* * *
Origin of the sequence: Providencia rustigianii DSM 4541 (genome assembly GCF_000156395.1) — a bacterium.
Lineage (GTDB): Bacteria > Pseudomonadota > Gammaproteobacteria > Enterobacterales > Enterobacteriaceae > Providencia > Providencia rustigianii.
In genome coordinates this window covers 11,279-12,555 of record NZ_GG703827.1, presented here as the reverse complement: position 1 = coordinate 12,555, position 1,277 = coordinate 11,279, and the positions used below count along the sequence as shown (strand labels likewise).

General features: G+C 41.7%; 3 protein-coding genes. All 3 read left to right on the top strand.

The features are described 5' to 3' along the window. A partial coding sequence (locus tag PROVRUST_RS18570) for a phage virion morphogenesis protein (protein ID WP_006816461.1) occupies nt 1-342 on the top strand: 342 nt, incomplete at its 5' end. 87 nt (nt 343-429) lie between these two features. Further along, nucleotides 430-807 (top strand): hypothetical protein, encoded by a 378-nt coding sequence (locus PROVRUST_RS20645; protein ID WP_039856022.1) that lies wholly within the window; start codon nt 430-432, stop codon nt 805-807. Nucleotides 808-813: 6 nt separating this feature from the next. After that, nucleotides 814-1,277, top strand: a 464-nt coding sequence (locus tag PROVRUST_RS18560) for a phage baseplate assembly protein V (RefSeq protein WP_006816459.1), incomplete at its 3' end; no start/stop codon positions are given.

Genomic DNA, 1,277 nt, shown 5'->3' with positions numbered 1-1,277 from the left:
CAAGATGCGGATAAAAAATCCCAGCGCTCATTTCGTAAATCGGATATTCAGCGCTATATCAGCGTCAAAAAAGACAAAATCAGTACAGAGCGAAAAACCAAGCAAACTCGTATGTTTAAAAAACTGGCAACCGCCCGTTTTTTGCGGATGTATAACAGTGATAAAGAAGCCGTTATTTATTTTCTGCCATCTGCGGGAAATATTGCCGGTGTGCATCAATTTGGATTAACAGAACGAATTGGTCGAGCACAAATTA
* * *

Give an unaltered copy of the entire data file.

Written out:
Origin of the sequence: Providencia rustigianii DSM 4541 (genome assembly GCF_000156395.1) — a bacterium.
Lineage (GTDB): Bacteria > Pseudomonadota > Gammaproteobacteria > Enterobacterales > Enterobacteriaceae > Providencia > Providencia rustigianii.
In genome coordinates this window covers 11,279-12,555 of record NZ_GG703827.1, presented here as the reverse complement: position 1 = coordinate 12,555, position 1,277 = coordinate 11,279, and the positions used below count along the sequence as shown (strand labels likewise).

General features: G+C 41.7%; 3 protein-coding genes. All 3 read left to right on the top strand.

The features are described 5' to 3' along the window. A partial coding sequence (locus tag PROVRUST_RS18570) for a phage virion morphogenesis protein (protein ID WP_006816461.1) occupies nt 1-342 on the top strand: 342 nt, incomplete at its 5' end. 87 nt (nt 343-429) lie between these two features. Further along, nucleotides 430-807 (top strand): hypothetical protein, encoded by a 378-nt coding sequence (locus PROVRUST_RS20645; protein ID WP_039856022.1) that lies wholly within the window; start codon nt 430-432, stop codon nt 805-807. Nucleotides 808-813: 6 nt separating this feature from the next. After that, nucleotides 814-1,277, top strand: a 464-nt coding sequence (locus tag PROVRUST_RS18560) for a phage baseplate assembly protein V (RefSeq protein WP_006816459.1), incomplete at its 3' end; no start/stop codon positions are given.

Genomic DNA, 1,277 nt, shown 5'->3' with positions numbered 1-1,277 from the left:
CAAGATGCGGATAAAAAATCCCAGCGCTCATTTCGTAAATCGGATATTCAGCGCTATATCAGCGTCAAAAAAGACAAAATCAGTACAGAGCGAAAAACCAAGCAAACTCGTATGTTTAAAAAACTGGCAACCGCCCGTTTTTTGCGGATGTATAACAGTGATAAAGAAGCCGTTATTTATTTTCTGCCATCTGCGGGAAATATTGCCGGTGTGCATCAATTTGGATTAACAGAACGAATTGGTCGAGCACAAATTA